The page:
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, 43 (2), 161-6

Is the Incidence of Abdominal Aortic Aneurysm Declining in the 21st Century? Mortality and Hospital Admissions for England & Wales and Scotland

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Is the Incidence of Abdominal Aortic Aneurysm Declining in the 21st Century? Mortality and Hospital Admissions for England & Wales and Scotland

A Anjum et al. Eur J Vasc Endovasc Surg.

Abstract

Background: Between 1951 and 1995 there was a steady increase in age-standardised deaths from all aortic aneurysms in men, from 2 to 56 per 100,000 population in England & Wales, supporting an increase in incidence. More recently, evidence from Sweden and elsewhere suggests that now the incidence of abdominal aortic aneurysm (AAA) may be declining.

Methods: National statistics for hospital admissions and deaths from AAA, after population age-standardisation, were used to investigate current trends in England & Wales and Scotland.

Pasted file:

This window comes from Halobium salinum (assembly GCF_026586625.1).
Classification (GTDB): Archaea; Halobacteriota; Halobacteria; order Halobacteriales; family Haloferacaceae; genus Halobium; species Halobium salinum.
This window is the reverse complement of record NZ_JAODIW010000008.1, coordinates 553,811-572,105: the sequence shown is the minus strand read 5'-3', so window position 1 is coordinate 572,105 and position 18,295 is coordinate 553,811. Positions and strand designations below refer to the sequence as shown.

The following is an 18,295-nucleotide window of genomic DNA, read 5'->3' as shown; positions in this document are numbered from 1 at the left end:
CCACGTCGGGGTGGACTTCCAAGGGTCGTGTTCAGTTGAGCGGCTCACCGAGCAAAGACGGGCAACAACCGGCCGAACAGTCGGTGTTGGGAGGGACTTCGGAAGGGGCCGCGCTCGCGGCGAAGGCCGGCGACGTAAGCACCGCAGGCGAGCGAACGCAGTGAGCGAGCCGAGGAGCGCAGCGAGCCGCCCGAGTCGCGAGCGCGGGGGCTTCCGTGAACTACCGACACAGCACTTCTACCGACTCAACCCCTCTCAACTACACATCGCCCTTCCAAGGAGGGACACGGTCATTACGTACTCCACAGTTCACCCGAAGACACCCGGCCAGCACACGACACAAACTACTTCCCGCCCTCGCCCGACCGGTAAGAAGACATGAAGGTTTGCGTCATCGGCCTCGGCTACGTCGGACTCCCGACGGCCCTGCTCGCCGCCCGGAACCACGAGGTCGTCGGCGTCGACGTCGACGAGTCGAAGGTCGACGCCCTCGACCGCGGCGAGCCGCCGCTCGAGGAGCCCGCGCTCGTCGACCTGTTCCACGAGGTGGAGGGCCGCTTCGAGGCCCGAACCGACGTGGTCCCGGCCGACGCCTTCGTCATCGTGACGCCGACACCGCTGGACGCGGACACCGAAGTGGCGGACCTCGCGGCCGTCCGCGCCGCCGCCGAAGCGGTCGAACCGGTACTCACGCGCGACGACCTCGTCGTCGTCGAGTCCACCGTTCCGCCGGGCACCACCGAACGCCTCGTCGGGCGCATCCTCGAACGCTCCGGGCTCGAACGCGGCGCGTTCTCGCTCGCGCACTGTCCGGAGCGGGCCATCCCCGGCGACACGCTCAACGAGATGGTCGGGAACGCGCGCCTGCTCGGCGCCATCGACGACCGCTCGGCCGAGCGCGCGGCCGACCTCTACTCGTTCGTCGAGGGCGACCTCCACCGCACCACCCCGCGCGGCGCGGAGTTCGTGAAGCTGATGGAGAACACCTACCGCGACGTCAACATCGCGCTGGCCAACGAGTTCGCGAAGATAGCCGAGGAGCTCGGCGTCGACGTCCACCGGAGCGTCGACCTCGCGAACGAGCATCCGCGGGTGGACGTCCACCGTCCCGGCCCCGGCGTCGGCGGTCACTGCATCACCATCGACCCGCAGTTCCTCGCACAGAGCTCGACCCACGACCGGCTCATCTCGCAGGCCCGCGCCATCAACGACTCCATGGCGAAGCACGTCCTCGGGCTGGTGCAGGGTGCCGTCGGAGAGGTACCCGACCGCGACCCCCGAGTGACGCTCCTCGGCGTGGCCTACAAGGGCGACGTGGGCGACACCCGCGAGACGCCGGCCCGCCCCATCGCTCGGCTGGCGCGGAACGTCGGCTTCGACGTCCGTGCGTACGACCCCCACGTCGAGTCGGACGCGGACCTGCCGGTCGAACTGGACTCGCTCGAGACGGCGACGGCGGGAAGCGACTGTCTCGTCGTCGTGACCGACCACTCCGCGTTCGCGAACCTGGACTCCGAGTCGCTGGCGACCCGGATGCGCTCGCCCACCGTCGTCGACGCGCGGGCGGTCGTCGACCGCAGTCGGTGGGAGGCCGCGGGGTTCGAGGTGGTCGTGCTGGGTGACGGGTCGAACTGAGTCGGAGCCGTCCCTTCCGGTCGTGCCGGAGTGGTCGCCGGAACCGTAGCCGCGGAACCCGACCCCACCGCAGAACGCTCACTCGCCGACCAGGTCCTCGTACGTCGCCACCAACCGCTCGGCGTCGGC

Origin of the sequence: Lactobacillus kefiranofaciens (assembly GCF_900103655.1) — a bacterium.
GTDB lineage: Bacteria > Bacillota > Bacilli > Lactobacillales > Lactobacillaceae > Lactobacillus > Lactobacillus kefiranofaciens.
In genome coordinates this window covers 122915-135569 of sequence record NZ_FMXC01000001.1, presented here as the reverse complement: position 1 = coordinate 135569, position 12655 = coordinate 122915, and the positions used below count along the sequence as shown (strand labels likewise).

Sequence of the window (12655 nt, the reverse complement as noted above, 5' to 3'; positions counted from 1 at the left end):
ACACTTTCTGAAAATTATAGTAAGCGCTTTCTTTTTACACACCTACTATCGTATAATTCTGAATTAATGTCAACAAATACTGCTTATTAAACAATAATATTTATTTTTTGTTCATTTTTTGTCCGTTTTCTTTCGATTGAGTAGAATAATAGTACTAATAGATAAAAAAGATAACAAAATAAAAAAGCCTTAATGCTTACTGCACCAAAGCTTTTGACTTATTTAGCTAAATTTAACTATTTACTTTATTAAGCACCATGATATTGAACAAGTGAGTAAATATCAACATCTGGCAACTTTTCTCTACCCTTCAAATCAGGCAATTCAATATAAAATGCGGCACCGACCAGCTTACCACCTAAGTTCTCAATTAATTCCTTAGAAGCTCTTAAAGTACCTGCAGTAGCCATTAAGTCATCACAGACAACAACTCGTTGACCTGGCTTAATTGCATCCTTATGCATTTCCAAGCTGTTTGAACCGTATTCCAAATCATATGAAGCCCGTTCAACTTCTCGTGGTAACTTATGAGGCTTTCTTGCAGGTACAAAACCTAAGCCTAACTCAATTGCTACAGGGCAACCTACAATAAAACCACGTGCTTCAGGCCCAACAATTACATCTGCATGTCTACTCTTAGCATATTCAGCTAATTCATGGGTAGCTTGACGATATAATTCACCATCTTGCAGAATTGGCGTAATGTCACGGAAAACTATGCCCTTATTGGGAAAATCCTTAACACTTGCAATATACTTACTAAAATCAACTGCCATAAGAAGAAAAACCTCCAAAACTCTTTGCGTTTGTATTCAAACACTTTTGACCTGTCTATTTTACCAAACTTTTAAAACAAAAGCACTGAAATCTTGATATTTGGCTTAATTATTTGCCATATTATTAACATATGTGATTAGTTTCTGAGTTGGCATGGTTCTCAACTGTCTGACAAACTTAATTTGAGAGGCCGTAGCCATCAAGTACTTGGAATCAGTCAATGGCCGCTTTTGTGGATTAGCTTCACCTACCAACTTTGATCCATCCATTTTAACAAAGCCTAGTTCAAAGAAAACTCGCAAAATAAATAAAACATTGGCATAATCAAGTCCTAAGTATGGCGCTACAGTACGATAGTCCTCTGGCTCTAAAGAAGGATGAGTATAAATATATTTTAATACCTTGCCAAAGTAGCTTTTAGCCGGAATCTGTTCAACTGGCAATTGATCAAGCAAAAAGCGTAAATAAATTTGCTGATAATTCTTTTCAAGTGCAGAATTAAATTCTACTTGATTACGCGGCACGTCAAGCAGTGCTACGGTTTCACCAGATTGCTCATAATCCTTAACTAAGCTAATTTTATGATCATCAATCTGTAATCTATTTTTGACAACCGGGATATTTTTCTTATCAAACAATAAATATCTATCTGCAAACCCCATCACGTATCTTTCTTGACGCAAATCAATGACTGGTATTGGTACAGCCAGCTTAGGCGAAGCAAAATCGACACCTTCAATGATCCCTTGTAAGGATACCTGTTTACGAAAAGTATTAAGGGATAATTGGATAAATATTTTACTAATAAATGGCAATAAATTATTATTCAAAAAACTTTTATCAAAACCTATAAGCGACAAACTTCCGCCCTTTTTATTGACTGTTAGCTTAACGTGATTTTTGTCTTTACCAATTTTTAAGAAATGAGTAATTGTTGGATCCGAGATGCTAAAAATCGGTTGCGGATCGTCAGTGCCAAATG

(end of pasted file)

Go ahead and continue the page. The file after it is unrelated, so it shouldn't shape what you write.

Results: Between 1997 and 2009 there has been a reduction in age-adjusted mortality from AAA from 40.4 to 25.7 per 100,000 population for England & Wales and from 30.1 to 20.8 per 100,000 population in Scotland. The decrease in mortality was more marked for men than women. Mortality decreased more than 2-fold in those <75 years versus 25% only in those >75 years. During this same time period the elective hospital admissions for AAA repair have only increased in the population >75 years.

Conclusions: These data suggest that the age at which clinically-relevant aneurysms present has increased by 5-10 years and that incidence of clinically-relevant AAA in men in England & Wales and Scotland is declining rapidly. The reasons for this are unclear.

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